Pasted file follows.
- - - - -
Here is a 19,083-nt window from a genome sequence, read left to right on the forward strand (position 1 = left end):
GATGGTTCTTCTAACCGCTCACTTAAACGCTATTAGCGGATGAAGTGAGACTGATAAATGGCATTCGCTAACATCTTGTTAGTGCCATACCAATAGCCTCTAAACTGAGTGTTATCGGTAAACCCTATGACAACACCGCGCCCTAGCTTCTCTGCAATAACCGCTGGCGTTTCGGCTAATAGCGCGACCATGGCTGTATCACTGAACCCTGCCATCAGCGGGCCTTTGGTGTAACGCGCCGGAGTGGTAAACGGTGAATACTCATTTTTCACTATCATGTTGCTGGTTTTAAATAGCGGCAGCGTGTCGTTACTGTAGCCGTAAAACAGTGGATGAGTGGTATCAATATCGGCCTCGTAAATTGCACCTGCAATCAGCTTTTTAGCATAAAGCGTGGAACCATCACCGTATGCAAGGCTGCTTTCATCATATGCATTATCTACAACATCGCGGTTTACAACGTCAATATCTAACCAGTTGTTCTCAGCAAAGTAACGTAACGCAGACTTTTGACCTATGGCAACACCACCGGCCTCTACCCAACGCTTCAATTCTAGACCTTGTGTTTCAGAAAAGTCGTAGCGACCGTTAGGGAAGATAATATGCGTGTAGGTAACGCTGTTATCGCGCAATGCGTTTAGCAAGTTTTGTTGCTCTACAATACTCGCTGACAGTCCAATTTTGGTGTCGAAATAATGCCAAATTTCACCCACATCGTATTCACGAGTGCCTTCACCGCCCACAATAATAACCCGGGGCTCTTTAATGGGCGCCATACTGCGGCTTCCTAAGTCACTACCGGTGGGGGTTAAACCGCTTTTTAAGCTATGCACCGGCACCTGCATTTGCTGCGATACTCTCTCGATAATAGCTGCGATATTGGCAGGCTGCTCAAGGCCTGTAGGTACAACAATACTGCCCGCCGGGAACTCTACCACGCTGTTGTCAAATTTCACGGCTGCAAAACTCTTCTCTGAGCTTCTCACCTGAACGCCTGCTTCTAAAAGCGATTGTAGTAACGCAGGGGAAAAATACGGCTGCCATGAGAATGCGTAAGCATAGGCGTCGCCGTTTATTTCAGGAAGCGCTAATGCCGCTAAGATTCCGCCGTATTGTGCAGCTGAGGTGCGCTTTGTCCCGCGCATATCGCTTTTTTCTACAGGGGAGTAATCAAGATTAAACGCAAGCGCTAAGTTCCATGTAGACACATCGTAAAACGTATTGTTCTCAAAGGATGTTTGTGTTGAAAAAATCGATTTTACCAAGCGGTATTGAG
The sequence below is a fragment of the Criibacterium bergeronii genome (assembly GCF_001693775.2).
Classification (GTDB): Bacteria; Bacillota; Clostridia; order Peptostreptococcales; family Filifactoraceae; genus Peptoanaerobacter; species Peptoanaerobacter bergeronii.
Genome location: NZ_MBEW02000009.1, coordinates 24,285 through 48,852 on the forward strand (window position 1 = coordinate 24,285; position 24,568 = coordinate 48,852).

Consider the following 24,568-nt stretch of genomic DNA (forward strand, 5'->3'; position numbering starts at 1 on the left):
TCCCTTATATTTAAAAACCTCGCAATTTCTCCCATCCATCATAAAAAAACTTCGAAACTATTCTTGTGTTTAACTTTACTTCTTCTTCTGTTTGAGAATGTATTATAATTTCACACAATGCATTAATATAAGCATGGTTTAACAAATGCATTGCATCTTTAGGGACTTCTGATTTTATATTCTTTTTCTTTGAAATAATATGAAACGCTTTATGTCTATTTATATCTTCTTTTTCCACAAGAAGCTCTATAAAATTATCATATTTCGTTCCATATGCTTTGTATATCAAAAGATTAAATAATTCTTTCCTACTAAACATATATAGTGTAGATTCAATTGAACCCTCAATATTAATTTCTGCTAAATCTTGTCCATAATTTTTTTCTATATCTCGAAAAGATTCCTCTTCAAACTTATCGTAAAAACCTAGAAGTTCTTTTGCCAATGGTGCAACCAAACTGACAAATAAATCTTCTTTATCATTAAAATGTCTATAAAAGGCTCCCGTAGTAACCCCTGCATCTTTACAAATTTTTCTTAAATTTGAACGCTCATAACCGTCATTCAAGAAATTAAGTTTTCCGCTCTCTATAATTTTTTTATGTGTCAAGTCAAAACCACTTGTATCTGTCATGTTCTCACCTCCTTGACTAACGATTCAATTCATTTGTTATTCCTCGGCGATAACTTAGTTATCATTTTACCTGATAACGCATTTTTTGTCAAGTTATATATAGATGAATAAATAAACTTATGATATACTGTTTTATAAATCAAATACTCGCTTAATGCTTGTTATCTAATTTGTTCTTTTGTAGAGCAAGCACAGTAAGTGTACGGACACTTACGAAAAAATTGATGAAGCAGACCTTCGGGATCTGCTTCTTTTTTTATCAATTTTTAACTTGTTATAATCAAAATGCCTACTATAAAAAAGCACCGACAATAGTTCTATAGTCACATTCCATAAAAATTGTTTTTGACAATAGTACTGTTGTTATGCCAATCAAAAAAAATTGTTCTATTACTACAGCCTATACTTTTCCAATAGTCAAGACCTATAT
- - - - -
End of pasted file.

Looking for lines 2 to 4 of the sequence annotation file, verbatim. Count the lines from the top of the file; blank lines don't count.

GATGGTTCTTCTAACCGCTCACTTAAACGCTATTAGCGGATGAAGTGAGACTGATAAATGGCATTCGCTAACATCTTGTTAGTGCCATACCAATAGCCTCTAAACTGAGTGTTATCGGTAAACCCTATGACAACACCGCGCCCTAGCTTCTCTGCAATAACCGCTGGCGTTTCGGCTAATAGCGCGACCATGGCTGTATCACTGAACCCTGCCATCAGCGGGCCTTTGGTGTAACGCGCCGGAGTGGTAAACGGTGAATACTCATTTTTCACTATCATGTTGCTGGTTTTAAATAGCGGCAGCGTGTCGTTACTGTAGCCGTAAAACAGTGGATGAGTGGTATCAATATCGGCCTCGTAAATTGCACCTGCAATCAGCTTTTTAGCATAAAGCGTGGAACCATCACCGTATGCAAGGCTGCTTTCATCATATGCATTATCTACAACATCGCGGTTTACAACGTCAATATCTAACCAGTTGTTCTCAGCAAAGTAACGTAACGCAGACTTTTGACCTATGGCAACACCACCGGCCTCTACCCAACGCTTCAATTCTAGACCTTGTGTTTCAGAAAAGTCGTAGCGACCGTTAGGGAAGATAATATGCGTGTAGGTAACGCTGTTATCGCGCAATGCGTTTAGCAAGTTTTGTTGCTCTACAATACTCGCTGACAGTCCAATTTTGGTGTCGAAATAATGCCAAATTTCACCCACATCGTATTCACGAGTGCCTTCACCGCCCACAATAATAACCCGGGGCTCTTTAATGGGCGCCATACTGCGGCTTCCTAAGTCACTACCGGTGGGGGTTAAACCGCTTTTTAAGCTATGCACCGGCACCTGCATTTGCTGCGATACTCTCTCGATAATAGCTGCGATATTGGCAGGCTGCTCAAGGCCTGTAGGTACAACAATACTGCCCGCCGGGAACTCTACCACGCTGTTGTCAAATTTCACGGCTGCAAAACTCTTCTCTGAGCTTCTCACCTGAACGCCTGCTTCTAAAAGCGATTGTAGTAACGCAGGGGAAAAATACGGCTGCCATGAGAATGCGTAAGCATAGGCGTCGCCGTTTATTTCAGGAAGCGCTAATGCCGCTAAGATTCCGCCGTATTGTGCAGCTGAGGTGCGCTTTGTCCCGCGCATATCGCTTTTTTCTACAGGGGAGTAATCAAGATTAAACGCAAGCGCTAAGTTCCATGTAGACACATCGTAAAACGTATTGTTCTCAAAGGATGTTTGTGTTGAAAAAATCGATTTTACCAAGCGGTATTGAG
The sequence below is a fragment of the Criibacterium bergeronii genome (assembly GCF_001693775.2).
Classification (GTDB): Bacteria; Bacillota; Clostridia; order Peptostreptococcales; family Filifactoraceae; genus Peptoanaerobacter; species Peptoanaerobacter bergeronii.